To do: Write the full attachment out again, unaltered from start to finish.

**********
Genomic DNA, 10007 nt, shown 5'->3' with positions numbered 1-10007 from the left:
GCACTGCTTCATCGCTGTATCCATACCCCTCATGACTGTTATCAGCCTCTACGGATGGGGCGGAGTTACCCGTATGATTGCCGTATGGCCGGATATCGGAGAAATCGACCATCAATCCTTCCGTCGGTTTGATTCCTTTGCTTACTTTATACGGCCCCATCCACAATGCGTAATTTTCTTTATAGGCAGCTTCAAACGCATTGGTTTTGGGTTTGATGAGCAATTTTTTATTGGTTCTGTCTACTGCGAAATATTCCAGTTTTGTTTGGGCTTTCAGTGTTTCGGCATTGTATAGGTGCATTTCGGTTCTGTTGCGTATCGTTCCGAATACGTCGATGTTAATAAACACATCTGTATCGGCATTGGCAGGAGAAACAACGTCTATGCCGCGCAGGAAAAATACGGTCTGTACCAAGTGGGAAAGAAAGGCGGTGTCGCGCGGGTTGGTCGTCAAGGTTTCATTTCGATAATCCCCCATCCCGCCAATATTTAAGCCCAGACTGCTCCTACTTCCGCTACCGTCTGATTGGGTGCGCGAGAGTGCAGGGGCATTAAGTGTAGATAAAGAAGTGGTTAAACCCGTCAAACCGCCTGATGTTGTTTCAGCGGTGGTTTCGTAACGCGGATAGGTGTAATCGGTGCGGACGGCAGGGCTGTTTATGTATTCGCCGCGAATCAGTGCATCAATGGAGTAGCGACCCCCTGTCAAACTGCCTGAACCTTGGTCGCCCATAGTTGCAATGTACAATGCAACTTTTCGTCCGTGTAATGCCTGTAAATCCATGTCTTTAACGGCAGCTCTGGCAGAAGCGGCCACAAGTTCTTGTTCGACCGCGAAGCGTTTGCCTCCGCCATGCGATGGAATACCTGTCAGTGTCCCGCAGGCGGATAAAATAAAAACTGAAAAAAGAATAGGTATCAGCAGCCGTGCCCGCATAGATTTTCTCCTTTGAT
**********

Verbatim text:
Genomic DNA, 10007 nt, shown 5'->3' with positions numbered 1-10007 from the left:
GCACTGCTTCATCGCTGTATCCATACCCCTCATGACTGTTATCAGCCTCTACGGATGGGGCGGAGTTACCCGTATGATTGCCGTATGGCCGGATATCGGAGAAATCGACCATCAATCCTTCCGTCGGTTTGATTCCTTTGCTTACTTTATACGGCCCCATCCACAATGCGTAATTTTCTTTATAGGCAGCTTCAAACGCATTGGTTTTGGGTTTGATGAGCAATTTTTTATTGGTTCTGTCTACTGCGAAATATTCCAGTTTTGTTTGGGCTTTCAGTGTTTCGGCATTGTATAGGTGCATTTCGGTTCTGTTGCGTATCGTTCCGAATACGTCGATGTTAATAAACACATCTGTATCGGCATTGGCAGGAGAAACAACGTCTATGCCGCGCAGGAAAAATACGGTCTGTACCAAGTGGGAAAGAAAGGCGGTGTCGCGCGGGTTGGTCGTCAAGGTTTCATTTCGATAATCCCCCATCCCGCCAATATTTAAGCCCAGACTGCTCCTACTTCCGCTACCGTCTGATTGGGTGCGCGAGAGTGCAGGGGCATTAAGTGTAGATAAAGAAGTGGTTAAACCCGTCAAACCGCCTGATGTTGTTTCAGCGGTGGTTTCGTAACGCGGATAGGTGTAATCGGTGCGGACGGCAGGGCTGTTTATGTATTCGCCGCGAATCAGTGCATCAATGGAGTAGCGACCCCCTGTCAAACTGCCTGAACCTTGGTCGCCCATAGTTGCAATGTACAATGCAACTTTTCGTCCGTGTAATGCCTGTAAATCCATGTCTTTAACGGCAGCTCTGGCAGAAGCGGCCACAAGTTCTTGTTCGACCGCGAAGCGTTTGCCTCCGCCATGCGATGGAATACCTGTCAGTGTCCCGCAGGCGGATAAAATAAAAACTGAAAAAAGAATAGGTATCAGCAGCCGTGCCCGCATAGATTTTCTCCTTTGAT